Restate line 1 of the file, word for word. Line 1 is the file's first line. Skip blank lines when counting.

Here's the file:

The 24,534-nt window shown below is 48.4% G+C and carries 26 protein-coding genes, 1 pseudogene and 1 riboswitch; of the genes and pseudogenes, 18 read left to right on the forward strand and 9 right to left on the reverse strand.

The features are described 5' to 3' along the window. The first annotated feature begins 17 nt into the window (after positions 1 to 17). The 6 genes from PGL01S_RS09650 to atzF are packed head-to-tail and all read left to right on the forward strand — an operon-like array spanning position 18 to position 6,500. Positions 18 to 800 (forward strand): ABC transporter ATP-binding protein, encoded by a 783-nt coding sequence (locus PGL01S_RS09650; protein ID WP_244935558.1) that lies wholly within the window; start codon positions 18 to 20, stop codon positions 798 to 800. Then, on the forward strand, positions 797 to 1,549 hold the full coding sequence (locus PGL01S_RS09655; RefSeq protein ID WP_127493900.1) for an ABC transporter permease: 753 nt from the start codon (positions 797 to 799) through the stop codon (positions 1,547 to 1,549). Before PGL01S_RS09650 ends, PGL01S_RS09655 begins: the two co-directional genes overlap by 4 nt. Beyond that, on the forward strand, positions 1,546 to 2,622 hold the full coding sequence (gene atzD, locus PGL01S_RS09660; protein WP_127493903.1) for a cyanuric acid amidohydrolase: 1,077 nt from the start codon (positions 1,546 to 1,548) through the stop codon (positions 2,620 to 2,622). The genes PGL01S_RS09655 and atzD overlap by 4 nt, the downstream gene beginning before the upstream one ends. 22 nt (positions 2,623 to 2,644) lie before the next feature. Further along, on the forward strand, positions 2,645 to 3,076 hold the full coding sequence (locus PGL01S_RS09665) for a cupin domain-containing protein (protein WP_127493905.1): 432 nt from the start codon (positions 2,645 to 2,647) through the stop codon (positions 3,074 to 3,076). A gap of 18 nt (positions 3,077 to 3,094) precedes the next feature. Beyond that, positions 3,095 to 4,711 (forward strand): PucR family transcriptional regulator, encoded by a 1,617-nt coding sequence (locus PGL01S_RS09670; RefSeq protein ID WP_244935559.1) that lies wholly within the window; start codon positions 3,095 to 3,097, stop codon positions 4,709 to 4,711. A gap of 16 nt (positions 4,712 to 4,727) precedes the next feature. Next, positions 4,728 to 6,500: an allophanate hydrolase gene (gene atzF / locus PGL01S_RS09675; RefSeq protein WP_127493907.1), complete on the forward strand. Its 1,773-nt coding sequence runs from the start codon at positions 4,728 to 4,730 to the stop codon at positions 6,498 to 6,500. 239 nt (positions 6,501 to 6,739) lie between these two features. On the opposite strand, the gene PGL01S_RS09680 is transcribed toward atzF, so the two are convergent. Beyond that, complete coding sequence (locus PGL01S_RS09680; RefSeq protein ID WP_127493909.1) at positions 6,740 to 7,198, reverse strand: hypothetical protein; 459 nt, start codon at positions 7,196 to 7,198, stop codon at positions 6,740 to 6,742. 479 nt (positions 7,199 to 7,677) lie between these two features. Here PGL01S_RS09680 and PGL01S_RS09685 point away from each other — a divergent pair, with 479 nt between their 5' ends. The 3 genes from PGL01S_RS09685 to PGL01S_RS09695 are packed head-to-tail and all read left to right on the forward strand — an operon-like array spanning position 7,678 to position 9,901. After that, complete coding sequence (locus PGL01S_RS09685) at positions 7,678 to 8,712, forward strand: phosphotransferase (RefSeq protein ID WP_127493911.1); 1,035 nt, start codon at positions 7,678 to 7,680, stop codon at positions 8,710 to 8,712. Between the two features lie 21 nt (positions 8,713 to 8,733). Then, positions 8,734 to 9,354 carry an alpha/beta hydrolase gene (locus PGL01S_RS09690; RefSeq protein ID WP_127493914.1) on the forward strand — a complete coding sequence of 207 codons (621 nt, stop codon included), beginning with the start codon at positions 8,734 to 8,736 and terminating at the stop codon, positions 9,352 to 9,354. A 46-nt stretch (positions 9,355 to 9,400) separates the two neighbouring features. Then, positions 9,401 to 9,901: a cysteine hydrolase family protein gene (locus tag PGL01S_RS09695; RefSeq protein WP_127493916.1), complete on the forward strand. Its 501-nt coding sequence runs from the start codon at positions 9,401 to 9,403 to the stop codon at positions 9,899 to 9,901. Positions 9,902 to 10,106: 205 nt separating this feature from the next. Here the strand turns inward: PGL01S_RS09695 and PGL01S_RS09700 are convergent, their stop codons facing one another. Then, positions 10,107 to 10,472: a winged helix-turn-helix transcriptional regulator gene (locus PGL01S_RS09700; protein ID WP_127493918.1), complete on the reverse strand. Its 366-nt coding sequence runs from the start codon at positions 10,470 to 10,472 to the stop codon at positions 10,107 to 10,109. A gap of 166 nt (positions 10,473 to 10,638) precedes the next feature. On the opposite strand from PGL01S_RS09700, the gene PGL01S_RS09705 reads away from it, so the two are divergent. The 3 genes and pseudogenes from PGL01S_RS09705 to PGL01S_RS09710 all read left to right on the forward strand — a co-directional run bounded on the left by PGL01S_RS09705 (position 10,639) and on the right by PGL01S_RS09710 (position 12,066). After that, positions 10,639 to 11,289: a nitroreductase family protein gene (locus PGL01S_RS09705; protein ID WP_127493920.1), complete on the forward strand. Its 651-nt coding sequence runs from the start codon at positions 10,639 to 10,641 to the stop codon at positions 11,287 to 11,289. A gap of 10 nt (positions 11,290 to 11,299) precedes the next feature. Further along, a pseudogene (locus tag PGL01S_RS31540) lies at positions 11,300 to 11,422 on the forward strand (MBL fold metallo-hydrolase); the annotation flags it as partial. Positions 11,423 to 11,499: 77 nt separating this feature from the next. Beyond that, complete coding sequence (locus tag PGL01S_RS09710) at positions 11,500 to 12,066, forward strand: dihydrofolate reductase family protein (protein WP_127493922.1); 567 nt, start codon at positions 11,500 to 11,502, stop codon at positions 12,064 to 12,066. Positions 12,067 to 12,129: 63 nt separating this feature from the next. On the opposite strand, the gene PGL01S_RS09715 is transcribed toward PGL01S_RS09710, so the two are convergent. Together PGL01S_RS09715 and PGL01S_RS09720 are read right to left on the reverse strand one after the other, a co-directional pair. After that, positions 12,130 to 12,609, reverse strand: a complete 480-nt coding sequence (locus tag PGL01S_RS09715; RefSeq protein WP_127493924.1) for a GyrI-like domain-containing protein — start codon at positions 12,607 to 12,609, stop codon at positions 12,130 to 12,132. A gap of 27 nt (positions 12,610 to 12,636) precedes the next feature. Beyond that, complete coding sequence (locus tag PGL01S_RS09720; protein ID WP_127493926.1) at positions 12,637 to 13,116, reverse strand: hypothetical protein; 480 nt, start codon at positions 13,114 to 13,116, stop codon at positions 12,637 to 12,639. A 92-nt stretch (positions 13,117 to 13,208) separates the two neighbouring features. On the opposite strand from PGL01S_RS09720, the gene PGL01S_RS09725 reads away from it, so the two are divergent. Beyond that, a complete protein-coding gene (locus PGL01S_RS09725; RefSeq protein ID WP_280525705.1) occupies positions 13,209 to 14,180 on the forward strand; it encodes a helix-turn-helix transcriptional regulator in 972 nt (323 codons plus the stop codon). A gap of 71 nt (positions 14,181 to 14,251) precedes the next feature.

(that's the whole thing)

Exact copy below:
The 24,534-nt window shown below is 48.4% G+C and carries 26 protein-coding genes, 1 pseudogene and 1 riboswitch; of the genes and pseudogenes, 18 read left to right on the forward strand and 9 right to left on the reverse strand.